What’s the first thing you teach someone at a workshop?
I teach them to identify the beat so basically I just have them bounce to the music and scratch along with it so that way they know what they’re trying to mix into. One of the first things I’ve noticed actually is people don’t trust their body. They don’t trust their body with the music. They try to listen for something or try to dissect it or look at the screen or figure something out and I’m like, you just need to not think about anything and just let your body naturally bounce to the rhythm and that way you can identify what you’re mixing into.
I teach them what the beats are, basic song structure, so they know like, that you can’t mix a verse into another verse in the middle of it. You want to wait until this part or you want to start on this part. I teach them about BPM and how to adjust that, what tempos go with each other. I feel like those are the most important things. We just kind of go over the real fundamentals of DJing.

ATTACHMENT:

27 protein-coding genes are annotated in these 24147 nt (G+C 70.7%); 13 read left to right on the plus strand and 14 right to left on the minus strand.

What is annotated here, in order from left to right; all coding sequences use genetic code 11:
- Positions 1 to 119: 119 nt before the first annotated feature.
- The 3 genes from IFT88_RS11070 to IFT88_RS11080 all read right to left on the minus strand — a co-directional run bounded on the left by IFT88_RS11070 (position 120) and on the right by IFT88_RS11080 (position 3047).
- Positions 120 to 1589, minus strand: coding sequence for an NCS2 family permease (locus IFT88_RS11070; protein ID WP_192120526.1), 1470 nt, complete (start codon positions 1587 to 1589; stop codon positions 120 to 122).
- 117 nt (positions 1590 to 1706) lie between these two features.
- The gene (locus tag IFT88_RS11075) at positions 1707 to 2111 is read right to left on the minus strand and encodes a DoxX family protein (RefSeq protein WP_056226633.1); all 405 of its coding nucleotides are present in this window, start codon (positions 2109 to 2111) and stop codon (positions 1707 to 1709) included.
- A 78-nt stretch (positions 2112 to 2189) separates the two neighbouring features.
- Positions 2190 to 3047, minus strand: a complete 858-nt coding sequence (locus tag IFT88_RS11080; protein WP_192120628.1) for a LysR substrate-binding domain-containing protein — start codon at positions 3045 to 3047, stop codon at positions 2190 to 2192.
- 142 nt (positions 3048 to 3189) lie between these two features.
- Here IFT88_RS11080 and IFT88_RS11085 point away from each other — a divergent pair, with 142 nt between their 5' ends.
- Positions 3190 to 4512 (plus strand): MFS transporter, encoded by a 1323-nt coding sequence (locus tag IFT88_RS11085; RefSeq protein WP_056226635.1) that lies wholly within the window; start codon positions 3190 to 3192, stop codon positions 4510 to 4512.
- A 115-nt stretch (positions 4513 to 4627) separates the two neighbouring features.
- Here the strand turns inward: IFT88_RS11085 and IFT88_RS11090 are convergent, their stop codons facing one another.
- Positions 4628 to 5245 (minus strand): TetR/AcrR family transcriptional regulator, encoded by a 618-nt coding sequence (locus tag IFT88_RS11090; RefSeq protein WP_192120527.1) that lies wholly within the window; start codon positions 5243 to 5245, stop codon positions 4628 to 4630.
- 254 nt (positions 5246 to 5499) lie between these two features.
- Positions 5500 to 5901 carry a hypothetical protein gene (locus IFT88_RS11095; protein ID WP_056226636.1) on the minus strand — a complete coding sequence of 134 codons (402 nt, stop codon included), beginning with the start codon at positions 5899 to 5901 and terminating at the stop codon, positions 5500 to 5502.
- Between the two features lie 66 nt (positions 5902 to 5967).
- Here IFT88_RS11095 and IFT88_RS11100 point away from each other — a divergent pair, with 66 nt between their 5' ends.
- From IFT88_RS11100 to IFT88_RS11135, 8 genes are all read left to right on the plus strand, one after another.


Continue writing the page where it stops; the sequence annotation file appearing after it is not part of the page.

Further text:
You’re also going to sponsor a KITTENS scholar to go through the whole DJ training at Scratch Academy?
We also wanted it to be not just a “one and done” type of thing. A big part of this is about making resources accessible to people who maybe don’t have opportunities. In every class I’m going to try to identify somebody who wants to continue and maybe doesn’t have the resources to and then they’ll be able to go through a full training course at Scratch Academy which is a multi-day type thing and the whole nine.
What are the challenges that women face in DJing?